|04-10-2009, 07:32 AM||#1|
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McCutcheon, George Barr: Mr. Bingle. V1. 10 Apr 2009
George Barr McCutcheon (July 26, 1866–1928) was an American popular novelist and playwright. His best known works include the series of novels set in Graustark, a fictional East European country, Brewster's Millions, a play and several films.
Born in Tippecanoe County, Indiana, McCutcheon's father, despite not receiving formal education, stressed the value of literature and encouraged his sons to write. During McCutcheon's childhood, his father had a number of jobs that required travel around the county in Indiana. McCutcheon studied at Purdue University and was a roommate of future humorist George Ade. During his college years, he was editor of the Lafayette Daily Courier and wrote a serial novel of satire about Wabash River life.
Although McCutcheon became famous for the Graustark series (the first novel was published in 1901), he hated the characterization of being a Romantic and preferred to be identified with his playwriting.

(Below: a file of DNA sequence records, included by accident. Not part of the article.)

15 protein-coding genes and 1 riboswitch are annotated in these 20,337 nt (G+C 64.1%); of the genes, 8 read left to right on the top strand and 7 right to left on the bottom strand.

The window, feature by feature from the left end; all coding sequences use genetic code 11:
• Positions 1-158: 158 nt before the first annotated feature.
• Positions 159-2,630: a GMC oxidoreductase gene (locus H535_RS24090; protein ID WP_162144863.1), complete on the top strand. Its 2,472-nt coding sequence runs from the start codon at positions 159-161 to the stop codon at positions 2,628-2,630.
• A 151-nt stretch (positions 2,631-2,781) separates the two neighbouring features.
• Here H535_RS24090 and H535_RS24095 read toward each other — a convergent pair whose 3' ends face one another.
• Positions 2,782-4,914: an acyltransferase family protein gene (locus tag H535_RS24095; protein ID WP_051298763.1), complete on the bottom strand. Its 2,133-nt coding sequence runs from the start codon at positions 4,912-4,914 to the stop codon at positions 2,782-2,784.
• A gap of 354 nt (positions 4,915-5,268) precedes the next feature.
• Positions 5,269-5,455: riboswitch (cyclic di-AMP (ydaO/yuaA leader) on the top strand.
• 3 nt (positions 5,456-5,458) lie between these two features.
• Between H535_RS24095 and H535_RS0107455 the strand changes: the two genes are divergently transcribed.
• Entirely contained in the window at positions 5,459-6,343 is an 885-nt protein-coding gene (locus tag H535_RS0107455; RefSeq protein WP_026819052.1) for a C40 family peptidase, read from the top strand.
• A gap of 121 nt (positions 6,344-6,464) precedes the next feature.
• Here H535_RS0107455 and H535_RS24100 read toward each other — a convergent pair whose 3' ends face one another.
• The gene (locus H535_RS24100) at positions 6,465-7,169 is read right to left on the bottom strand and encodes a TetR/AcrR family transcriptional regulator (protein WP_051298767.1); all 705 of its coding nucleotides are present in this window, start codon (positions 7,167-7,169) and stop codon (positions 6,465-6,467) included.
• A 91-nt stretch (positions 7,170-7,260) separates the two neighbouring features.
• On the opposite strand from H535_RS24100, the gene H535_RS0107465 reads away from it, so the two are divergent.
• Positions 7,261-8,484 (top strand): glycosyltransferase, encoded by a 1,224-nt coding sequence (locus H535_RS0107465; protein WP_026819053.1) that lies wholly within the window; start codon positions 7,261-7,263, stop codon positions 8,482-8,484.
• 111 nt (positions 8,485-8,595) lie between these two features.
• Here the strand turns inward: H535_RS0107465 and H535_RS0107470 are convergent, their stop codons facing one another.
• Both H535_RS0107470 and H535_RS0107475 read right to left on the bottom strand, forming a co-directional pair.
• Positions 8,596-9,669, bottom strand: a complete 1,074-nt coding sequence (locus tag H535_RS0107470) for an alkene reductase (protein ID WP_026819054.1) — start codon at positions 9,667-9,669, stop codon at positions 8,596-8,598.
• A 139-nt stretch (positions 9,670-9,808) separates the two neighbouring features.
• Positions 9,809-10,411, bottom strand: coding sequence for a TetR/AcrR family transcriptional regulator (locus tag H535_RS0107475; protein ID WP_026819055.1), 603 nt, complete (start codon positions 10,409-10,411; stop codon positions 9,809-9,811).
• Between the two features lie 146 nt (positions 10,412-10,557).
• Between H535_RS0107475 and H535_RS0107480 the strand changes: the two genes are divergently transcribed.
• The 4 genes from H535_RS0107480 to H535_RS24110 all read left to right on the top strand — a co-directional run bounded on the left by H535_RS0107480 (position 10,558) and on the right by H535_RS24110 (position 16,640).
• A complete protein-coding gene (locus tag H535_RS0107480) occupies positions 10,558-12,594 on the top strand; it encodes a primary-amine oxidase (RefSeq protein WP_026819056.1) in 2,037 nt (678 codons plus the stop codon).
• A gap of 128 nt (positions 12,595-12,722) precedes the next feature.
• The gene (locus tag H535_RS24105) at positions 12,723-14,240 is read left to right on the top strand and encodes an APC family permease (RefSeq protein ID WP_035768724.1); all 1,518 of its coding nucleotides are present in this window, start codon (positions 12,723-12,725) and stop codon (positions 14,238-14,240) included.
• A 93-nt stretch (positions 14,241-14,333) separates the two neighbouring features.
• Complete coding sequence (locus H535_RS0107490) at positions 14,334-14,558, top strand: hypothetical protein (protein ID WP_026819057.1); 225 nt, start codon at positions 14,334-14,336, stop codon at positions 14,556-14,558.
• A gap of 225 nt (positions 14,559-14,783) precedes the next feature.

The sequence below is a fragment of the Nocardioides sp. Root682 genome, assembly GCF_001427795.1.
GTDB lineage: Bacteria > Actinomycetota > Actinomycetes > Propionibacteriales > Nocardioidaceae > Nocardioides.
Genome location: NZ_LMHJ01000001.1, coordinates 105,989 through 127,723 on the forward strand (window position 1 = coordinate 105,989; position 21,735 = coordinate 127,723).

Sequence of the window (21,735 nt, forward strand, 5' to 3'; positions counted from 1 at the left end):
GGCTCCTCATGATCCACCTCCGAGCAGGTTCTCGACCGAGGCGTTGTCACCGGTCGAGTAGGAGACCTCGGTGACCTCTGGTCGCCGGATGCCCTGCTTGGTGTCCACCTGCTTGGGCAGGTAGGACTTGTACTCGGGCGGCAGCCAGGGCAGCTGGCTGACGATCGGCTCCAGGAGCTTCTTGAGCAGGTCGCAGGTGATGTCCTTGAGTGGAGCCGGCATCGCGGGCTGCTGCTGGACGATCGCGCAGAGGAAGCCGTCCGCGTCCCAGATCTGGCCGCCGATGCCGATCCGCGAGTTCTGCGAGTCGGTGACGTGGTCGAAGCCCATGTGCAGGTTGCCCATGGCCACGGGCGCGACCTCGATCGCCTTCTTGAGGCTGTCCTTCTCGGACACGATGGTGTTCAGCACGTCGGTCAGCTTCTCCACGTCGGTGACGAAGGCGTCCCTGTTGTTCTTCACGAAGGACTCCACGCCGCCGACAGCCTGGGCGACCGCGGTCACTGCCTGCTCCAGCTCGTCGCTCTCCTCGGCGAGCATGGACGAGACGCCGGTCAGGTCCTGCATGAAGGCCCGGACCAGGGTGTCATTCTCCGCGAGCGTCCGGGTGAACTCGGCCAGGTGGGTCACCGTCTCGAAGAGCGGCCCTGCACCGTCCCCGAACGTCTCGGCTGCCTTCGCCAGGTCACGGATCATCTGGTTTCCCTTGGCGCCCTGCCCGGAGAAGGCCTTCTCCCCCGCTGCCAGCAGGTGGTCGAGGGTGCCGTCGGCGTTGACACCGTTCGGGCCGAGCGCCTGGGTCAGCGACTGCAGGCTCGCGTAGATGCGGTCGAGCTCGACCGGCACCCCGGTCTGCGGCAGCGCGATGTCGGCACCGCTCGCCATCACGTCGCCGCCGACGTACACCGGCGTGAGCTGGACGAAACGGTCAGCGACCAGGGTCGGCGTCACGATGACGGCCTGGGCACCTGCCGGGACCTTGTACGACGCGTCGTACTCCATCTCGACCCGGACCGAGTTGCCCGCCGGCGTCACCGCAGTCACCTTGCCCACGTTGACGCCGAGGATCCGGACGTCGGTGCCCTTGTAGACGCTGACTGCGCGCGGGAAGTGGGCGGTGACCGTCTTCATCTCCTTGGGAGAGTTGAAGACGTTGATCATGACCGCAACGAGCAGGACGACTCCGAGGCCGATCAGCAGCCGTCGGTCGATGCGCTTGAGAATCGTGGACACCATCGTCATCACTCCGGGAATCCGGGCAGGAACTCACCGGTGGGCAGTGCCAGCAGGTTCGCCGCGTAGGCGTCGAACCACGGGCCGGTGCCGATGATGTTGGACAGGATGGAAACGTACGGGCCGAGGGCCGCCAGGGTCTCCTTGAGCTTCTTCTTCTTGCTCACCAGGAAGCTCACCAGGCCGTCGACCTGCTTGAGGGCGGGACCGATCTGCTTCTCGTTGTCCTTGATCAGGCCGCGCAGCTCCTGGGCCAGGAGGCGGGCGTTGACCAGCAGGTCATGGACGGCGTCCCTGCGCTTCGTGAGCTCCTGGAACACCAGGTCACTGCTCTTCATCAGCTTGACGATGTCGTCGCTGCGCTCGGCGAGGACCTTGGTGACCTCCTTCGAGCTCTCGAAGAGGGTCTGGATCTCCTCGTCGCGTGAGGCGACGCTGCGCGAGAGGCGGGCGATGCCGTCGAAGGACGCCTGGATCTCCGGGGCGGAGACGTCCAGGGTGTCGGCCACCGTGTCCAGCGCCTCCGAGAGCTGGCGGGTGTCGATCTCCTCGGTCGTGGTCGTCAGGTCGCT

He was the older brother of noted cartoonist John T. McCutcheon.
A coal fire crackled cheerily in the little open grate that supplied warmth to the steam-heated living-room in the modest apartment of Mr. Thomas S. Bingle, lower New York, somewhere to the west of Fifth Avenue and not far removed from Washington Square—*in the wrong direction, however, if one must be precise in the matter of emphasizing the social independence of the Bingle family—*and be it here recorded that without the genial aid of that grate of coals the living-room would have been a cheerless place indeed. Mr. Bingle had spent most of the evening in trying to coax heat from the lower regions into the pipes of the seventh heaven wherein he dwelt, and without the slightest sign of success. The frigid coils in the corner of the room remained obdurate. If they indicated the slightest symptom of warmth during the evening, it was due entirely to the expansive generosity of the humble grate and not because they were moved by inward remorse. They were able, however, to supply the odour of far-off steam, as of an abandoned laundry; and sometimes they chortled meanly, revealing signs of an energy that in anything but a steam pipe might have been mistaken for a promise to do better.
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